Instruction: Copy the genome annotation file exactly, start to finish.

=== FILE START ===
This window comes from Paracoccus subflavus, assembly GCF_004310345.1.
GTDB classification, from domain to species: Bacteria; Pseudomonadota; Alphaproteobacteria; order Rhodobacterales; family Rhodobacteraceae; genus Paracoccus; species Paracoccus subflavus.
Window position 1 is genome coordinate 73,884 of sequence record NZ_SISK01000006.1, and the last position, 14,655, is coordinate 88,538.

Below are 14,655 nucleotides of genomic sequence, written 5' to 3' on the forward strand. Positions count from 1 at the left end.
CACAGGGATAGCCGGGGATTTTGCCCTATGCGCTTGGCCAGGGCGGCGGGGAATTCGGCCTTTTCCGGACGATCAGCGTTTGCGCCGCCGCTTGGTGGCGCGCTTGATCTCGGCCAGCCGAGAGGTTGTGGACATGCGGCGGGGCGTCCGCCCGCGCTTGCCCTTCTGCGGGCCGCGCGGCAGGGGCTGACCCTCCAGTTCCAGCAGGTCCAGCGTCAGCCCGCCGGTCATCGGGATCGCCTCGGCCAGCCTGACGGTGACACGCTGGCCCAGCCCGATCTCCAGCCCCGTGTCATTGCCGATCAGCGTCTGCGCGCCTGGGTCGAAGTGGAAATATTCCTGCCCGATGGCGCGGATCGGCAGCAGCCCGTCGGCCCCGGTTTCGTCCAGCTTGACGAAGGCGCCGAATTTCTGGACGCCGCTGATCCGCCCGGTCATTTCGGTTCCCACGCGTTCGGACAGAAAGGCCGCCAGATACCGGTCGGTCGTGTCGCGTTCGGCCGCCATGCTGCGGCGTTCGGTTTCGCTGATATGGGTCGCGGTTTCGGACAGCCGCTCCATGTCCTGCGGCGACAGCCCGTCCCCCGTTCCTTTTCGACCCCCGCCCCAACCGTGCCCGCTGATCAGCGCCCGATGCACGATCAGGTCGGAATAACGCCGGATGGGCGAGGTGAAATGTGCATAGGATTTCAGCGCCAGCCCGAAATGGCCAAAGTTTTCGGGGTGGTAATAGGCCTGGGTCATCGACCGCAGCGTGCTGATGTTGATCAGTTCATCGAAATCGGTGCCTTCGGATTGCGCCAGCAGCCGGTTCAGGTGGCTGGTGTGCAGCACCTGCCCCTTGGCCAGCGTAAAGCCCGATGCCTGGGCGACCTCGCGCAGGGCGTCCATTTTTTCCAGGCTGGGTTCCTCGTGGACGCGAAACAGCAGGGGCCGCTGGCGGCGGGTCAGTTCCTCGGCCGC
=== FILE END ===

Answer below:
This window comes from Paracoccus subflavus, assembly GCF_004310345.1.
GTDB classification, from domain to species: Bacteria; Pseudomonadota; Alphaproteobacteria; order Rhodobacterales; family Rhodobacteraceae; genus Paracoccus; species Paracoccus subflavus.
Window position 1 is genome coordinate 73,884 of sequence record NZ_SISK01000006.1, and the last position, 14,655, is coordinate 88,538.

Below are 14,655 nucleotides of genomic sequence, written 5' to 3' on the forward strand. Positions count from 1 at the left end.
CACAGGGATAGCCGGGGATTTTGCCCTATGCGCTTGGCCAGGGCGGCGGGGAATTCGGCCTTTTCCGGACGATCAGCGTTTGCGCCGCCGCTTGGTGGCGCGCTTGATCTCGGCCAGCCGAGAGGTTGTGGACATGCGGCGGGGCGTCCGCCCGCGCTTGCCCTTCTGCGGGCCGCGCGGCAGGGGCTGACCCTCCAGTTCCAGCAGGTCCAGCGTCAGCCCGCCGGTCATCGGGATCGCCTCGGCCAGCCTGACGGTGACACGCTGGCCCAGCCCGATCTCCAGCCCCGTGTCATTGCCGATCAGCGTCTGCGCGCCTGGGTCGAAGTGGAAATATTCCTGCCCGATGGCGCGGATCGGCAGCAGCCCGTCGGCCCCGGTTTCGTCCAGCTTGACGAAGGCGCCGAATTTCTGGACGCCGCTGATCCGCCCGGTCATTTCGGTTCCCACGCGTTCGGACAGAAAGGCCGCCAGATACCGGTCGGTCGTGTCGCGTTCGGCCGCCATGCTGCGGCGTTCGGTTTCGCTGATATGGGTCGCGGTTTCGGACAGCCGCTCCATGTCCTGCGGCGACAGCCCGTCCCCCGTTCCTTTTCGACCCCCGCCCCAACCGTGCCCGCTGATCAGCGCCCGATGCACGATCAGGTCGGAATAACGCCGGATGGGCGAGGTGAAATGTGCATAGGATTTCAGCGCCAGCCCGAAATGGCCAAAGTTTTCGGGGTGGTAATAGGCCTGGGTCATCGACCGCAGCGTGCTGATGTTGATCAGTTCATCGAAATCGGTGCCTTCGGATTGCGCCAGCAGCCGGTTCAGGTGGCTGGTGTGCAGCACCTGCCCCTTGGCCAGCGTAAAGCCCGATGCCTGGGCGACCTCGCGCAGGGCGTCCATTTTTTCCAGGCTGGGTTCCTCGTGGACGCGAAACAGCAGGGGCCGCTGGCGGCGGGTCAGTTCCTCGGCCGC